The second of the first run of ships to sink was the first minesweeper of the class that was built: the Vzryv.
I.A. Kireev’s description of the Vzryv’s sinking follows:
“Today (appr. 28.05.1916), while establishing the westernmost line of the Forward Mine Position, a disaster took place on the Vzryv minesweeper. It had already deployed 30 mines, but while launching the 31st mine, a poorly secured protective device hit the explosive cutter along the edge of a slot on the stern skirting and exploded. The explosion detonated the mine. There was a deafening blast and a huge column of flame and black smoke rose up over the minesweeper’s stern. The minesweeper continued along its course, then stopped about a minute and a half later; people who had been thrown overboard from the stern by the explosive gasses were swimming in the water. The Fugas was already far behind, and the flagship minesweeper ignored its instructions. Turning sharply to starboard, the Zapal headed toward the stricken ship; the Minrep did the same, without being ordered to do so. Minesweepers 17, Sheksna, Mologa and 16 stopped their engines. The Fugas, as well as minesweepers 14 and 15, immediately turned around following the explosion and sailed full speed toward the accident. At the time of the explosion, 20 of the 38 crew members were on the stern; they were all killed except for one minelayer, Markin, who was thrown into the air by the explosion and landed in the water far astern the minesweeper. Subsequently, doctors extracted about 150 tiny bits of shrapnel from his body, and he quickly recovered.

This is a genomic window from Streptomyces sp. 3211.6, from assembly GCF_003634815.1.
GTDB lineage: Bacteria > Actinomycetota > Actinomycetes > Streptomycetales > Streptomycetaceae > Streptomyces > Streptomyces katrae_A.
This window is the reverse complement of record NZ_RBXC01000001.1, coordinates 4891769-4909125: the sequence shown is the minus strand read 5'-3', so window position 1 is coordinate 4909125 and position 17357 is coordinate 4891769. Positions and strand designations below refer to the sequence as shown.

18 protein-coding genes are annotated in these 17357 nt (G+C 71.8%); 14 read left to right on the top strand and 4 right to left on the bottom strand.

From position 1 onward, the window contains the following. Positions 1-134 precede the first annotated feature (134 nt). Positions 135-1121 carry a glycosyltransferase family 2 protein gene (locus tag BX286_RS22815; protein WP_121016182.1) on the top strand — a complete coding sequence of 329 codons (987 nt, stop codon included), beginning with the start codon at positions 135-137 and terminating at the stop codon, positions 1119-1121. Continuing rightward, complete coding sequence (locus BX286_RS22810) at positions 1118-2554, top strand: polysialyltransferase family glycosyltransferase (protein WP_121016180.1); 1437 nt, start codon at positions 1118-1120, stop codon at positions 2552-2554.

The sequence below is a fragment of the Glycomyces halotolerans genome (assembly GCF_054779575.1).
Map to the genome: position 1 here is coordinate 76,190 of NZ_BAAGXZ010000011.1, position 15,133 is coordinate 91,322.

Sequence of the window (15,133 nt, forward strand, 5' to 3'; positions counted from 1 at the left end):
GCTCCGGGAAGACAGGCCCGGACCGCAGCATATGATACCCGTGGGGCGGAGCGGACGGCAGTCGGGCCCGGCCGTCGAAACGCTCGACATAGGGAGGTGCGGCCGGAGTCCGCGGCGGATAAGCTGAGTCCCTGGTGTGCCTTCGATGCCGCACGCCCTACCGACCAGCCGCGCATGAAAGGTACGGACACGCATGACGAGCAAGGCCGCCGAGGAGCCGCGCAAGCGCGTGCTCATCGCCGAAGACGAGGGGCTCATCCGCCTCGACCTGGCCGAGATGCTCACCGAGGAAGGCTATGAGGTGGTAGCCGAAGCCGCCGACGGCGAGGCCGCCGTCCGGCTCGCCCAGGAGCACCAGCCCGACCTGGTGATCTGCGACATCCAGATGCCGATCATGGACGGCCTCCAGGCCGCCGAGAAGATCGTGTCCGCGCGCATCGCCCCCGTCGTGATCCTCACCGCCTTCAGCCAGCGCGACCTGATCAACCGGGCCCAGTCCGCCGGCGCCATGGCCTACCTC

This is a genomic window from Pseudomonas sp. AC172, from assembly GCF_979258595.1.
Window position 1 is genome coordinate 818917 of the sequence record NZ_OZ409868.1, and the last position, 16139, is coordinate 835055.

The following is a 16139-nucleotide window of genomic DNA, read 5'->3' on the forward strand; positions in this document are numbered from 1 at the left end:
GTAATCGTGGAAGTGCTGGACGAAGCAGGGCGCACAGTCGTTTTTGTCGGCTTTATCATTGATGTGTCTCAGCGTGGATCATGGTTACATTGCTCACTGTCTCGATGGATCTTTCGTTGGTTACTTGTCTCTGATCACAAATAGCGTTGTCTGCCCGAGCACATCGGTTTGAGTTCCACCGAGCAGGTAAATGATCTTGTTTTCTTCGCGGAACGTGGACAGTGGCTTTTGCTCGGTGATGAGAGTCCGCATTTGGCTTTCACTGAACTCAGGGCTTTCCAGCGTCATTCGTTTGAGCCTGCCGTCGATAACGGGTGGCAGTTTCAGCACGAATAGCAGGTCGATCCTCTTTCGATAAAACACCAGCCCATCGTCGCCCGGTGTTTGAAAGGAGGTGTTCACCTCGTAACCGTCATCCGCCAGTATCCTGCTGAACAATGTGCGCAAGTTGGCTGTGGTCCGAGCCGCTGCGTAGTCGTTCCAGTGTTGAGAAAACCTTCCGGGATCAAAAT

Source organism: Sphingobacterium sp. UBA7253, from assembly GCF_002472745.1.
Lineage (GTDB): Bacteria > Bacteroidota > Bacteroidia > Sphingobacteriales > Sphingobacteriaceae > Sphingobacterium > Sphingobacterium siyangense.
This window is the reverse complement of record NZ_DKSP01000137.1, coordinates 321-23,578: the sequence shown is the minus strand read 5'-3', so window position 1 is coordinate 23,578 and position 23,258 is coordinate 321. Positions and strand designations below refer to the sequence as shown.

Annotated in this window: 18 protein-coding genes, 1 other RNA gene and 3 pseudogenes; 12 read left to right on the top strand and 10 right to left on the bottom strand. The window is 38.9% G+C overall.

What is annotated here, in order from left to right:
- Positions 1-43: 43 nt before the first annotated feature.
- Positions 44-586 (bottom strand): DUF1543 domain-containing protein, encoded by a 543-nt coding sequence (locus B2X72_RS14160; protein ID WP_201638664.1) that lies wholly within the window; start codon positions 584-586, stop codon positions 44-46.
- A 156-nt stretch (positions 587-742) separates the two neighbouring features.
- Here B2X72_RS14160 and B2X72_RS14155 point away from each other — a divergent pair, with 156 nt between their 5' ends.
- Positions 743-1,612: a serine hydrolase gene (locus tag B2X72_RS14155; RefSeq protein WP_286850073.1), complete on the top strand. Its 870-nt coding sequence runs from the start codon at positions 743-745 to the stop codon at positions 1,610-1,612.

The most incredible thing is that he was standing the closest to the explosion. The dinghies rescued four wounded from the water and took 14 survivors off the Vzryv (of whom another two were wounded). Immediately afterward, another mine exploded on the minesweeper’s deck, and the remaining three mines were smoking; one of them had been thrown by the explosion and lay on its side on the engine compartment hatch. Frequent explosions from cartridges stored in the mine cabin could be heard, the stern was on fire, the round-aft was smashed, the ship’s skin was torn off in places and bulkheads were jutting outward. The Minrep unsuccessfully tried to extinguish the fire. Kovalevsky, who had approached on the Fugas, was ordered to tow the Vzryv to the west of the barrier line and use the good firefighting equipment on board minesweeper 15. The wounded were transferred to minesweeper 14 and sent to Hanko. The Fugas towed the burning Vzryv a long time, but minesweeper 15 was unable to extinguish the fire. An hour and a half after the initial explosion, first one and then the other two smoking mines exploded, the bow lifted into the air, and the minesweeper swiftly sank.”
The Provodnik was the first ship of the Russian Imperial Fleet to sink in WWI. The Vzryv sank while establishing the Forward Mine Position, which sealed the entrance to the Gulf of Finland tightly shut in 1916, and it was at this minefield six months later that the Russian Baltic Fleet would enjoy its largest victory – in one night, seven of Germany’s newest destroyers sank after hitting mines in the Forward Mine Position’s trap.